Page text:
An aspect of the invention is implemented as a program product for use with a computer system. Program(s) of the program product defines functions of embodiments and can be contained on a variety of signal-bearing media, which include, but are not limited to: (i) information permanently stored on non-writable storage media (e.g., read-only memory devices within a computer such as CD-ROM or DVD-ROM disks readable by a CD-ROM drive or a DVD drive); (ii) alterable information stored on writable storage media (e.g., floppy disks within a diskette drive or hard-disk drive or read/writable CD or read/writable DVD); or (iii) information conveyed to a computer by a communications medium, such as through a computer or telephone network, including wireless communications. The latter embodiment specifically includes information downloaded from the Internet and other networks. Such signal-bearing media, when carrying computer-readable instructions that direct functions of the invention, represent embodiments of the invention.
The design system 400 is configured to generate bitstream data 405 for a target FPGA device in response to a circuit design input by a user (“modular circuit design 403”). In particular, the design entry tool 402 is configured to receive user input and generate a functional description of the modular circuit design 403. The modular circuit design 403 includes a plurality of circuit elements, such as flip-flops, memories, LUTs, and the like, connected together via signal conductors (“nets” or “signals”). The term “elements” as used herein is meant to encompass both circuit elements and nets/signals.
The design entry tool 402 may include a graphic interface through which a designer connects symbols and blocks representing various components to produce a schematic description of the circuit design. The design entry tool 402 may also include a text interface through which a designer writes hardware description language (HDL) code to produce a structural and/or behavioral description of the circuit design in terms of HDL constructs. Examples of HDLs include the Very high-speed integrated circuit Hardware Description Language (VHDL) and VERILOG.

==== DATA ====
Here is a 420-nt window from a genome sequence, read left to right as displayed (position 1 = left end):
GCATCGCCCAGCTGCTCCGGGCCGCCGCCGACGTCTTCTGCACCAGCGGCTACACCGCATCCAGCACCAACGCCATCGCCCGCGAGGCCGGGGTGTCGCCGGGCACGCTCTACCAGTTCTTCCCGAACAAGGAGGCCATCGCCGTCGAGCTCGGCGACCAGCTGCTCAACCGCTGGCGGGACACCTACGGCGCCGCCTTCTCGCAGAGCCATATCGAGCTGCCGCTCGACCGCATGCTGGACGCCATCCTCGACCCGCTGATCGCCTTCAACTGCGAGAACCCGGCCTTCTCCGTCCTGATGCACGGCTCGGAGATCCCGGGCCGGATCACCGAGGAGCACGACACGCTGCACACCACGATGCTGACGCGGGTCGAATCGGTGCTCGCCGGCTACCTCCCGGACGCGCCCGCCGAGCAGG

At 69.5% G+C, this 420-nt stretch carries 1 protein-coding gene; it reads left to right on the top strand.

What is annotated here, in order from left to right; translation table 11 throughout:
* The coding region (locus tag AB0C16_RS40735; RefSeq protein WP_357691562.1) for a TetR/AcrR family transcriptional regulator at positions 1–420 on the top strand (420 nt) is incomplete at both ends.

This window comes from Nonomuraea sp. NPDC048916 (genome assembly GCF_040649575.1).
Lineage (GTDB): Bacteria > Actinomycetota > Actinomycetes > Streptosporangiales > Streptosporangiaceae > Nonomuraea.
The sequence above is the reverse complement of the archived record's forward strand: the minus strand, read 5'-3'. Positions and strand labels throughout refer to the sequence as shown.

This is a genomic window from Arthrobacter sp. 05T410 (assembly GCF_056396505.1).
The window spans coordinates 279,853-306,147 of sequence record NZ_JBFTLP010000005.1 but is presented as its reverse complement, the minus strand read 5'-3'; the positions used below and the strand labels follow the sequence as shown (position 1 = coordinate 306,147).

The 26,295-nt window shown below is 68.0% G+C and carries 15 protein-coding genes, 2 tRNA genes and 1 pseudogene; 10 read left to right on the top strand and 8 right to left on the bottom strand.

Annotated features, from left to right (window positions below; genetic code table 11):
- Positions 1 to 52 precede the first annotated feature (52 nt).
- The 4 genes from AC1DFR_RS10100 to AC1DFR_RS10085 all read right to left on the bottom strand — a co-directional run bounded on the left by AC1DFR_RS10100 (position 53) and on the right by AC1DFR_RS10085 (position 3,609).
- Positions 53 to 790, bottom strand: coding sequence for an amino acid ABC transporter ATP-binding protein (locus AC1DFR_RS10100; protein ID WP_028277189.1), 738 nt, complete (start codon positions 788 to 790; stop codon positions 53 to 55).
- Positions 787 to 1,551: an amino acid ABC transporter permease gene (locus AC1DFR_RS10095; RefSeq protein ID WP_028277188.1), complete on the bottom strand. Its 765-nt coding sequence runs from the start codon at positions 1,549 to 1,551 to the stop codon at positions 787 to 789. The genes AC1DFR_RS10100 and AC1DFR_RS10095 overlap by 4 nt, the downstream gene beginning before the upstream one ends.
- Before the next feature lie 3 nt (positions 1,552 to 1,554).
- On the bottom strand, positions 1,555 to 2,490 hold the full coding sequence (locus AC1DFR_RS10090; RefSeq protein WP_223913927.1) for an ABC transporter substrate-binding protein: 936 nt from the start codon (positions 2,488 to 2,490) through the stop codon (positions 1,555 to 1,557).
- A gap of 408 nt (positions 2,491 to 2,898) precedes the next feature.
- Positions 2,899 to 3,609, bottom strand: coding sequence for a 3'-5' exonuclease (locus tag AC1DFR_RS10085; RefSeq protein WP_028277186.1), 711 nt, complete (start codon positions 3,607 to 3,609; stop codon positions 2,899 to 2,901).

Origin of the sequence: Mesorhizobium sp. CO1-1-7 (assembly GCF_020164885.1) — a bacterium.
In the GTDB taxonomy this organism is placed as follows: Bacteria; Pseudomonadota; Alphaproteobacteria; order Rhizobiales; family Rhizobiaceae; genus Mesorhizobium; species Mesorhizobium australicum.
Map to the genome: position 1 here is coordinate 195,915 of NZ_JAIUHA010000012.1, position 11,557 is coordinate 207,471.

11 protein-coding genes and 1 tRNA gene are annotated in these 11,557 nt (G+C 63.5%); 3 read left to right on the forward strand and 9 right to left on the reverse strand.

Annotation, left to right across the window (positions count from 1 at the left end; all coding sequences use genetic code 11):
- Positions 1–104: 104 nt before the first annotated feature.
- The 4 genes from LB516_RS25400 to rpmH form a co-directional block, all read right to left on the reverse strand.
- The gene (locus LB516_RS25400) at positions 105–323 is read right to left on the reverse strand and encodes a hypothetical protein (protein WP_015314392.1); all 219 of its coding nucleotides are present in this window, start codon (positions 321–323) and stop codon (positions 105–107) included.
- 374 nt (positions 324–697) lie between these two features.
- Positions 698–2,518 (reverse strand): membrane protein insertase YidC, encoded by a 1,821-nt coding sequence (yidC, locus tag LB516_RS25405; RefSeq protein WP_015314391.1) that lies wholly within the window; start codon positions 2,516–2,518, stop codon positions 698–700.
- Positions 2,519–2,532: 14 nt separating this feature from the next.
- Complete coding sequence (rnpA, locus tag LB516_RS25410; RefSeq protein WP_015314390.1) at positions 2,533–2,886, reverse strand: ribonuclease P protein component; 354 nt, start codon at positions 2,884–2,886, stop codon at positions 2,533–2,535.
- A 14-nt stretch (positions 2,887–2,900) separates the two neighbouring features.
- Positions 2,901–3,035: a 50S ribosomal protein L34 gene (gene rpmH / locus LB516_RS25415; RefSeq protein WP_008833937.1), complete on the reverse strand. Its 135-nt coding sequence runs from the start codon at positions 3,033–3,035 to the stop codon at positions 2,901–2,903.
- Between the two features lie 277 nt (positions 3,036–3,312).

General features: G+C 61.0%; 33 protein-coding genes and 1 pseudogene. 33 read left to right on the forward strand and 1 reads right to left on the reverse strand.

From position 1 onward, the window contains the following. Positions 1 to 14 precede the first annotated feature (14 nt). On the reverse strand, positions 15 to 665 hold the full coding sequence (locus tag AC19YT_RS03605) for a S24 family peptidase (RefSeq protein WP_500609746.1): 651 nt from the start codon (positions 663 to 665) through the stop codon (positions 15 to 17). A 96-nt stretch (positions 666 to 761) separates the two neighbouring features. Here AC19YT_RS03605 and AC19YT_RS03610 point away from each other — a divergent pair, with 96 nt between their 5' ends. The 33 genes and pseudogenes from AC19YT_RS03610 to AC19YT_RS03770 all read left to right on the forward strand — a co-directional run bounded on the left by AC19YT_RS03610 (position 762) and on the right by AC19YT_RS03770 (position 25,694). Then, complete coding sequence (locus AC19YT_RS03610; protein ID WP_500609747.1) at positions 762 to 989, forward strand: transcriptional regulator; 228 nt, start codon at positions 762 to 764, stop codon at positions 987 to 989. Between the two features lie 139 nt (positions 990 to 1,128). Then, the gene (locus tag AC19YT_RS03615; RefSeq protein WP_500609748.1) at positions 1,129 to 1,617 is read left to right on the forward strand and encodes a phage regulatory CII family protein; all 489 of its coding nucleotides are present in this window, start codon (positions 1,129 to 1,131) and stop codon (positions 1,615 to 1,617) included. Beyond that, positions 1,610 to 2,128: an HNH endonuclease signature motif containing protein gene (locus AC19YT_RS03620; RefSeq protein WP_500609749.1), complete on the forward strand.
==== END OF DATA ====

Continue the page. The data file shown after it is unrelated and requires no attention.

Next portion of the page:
In one embodiment, the synthesis tool 404 is configured to receive functional design data from the design entry tool 402. The synthesis tool 404 processes the functional design data to produce logical design data (i.e., a logical representation of the modular circuit design 403). The logical design data may include a logical network list (“netlist”) supported by the target FPGA. For example, the synthesis tool 404 may process HDL code of the functional design data to produce a netlist. The HDL synthesis process is well known in the art. In another embodiment, the design entry tool 402 produces the logical design data directly. For example, the design entry tool 402 may produce a netlist for the target FPGA in response to a schematic description entered by the user.
The map tool 406 is configured to receive logical design data (e.g., netlist) from either the design entry tool 402 or the synthesis toll 404. The map tool 406 maps the logical design data onto primitive components within the target FPGA (i.e., the blocks and signals of the modular circuit design 403 are mapped onto CLBs, IOBs, etc. of the target FPGA).
The PAR tool 408 is configured to receive mapped design data from the map tool 406. The PAR tool 408 places the primitive components within the target FPGA and routes interconnects (e.g., signal conductors of the programmable interconnect) for the placed components. The PAR tool 408 produces physical design data for the target FPGA (i.e., a physical representation of the modular circuit design 403 for the target FPGA). The bitstream generation tool 410 is configured to receive physical design data from the PAR tool 408. The bitstream generation tool 410 processes the physical design data to produce the bitstream data 405 for the target FPGA. The bitstream data 405 may used to configure the FPGA with the modular circuit design 403.